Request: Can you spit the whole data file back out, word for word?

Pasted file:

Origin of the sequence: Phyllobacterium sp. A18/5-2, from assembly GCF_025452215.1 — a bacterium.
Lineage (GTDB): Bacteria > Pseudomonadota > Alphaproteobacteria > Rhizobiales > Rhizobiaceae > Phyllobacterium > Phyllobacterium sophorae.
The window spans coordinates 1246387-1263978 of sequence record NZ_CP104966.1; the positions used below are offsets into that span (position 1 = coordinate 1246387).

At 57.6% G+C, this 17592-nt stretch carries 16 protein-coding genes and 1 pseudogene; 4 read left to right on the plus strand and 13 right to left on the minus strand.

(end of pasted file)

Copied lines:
Origin of the sequence: Phyllobacterium sp. A18/5-2, from assembly GCF_025452215.1 — a bacterium.
Lineage (GTDB): Bacteria > Pseudomonadota > Alphaproteobacteria > Rhizobiales > Rhizobiaceae > Phyllobacterium > Phyllobacterium sophorae.
The window spans coordinates 1246387-1263978 of sequence record NZ_CP104966.1; the positions used below are offsets into that span (position 1 = coordinate 1246387).

At 57.6% G+C, this 17592-nt stretch carries 16 protein-coding genes and 1 pseudogene; 4 read left to right on the plus strand and 13 right to left on the minus strand.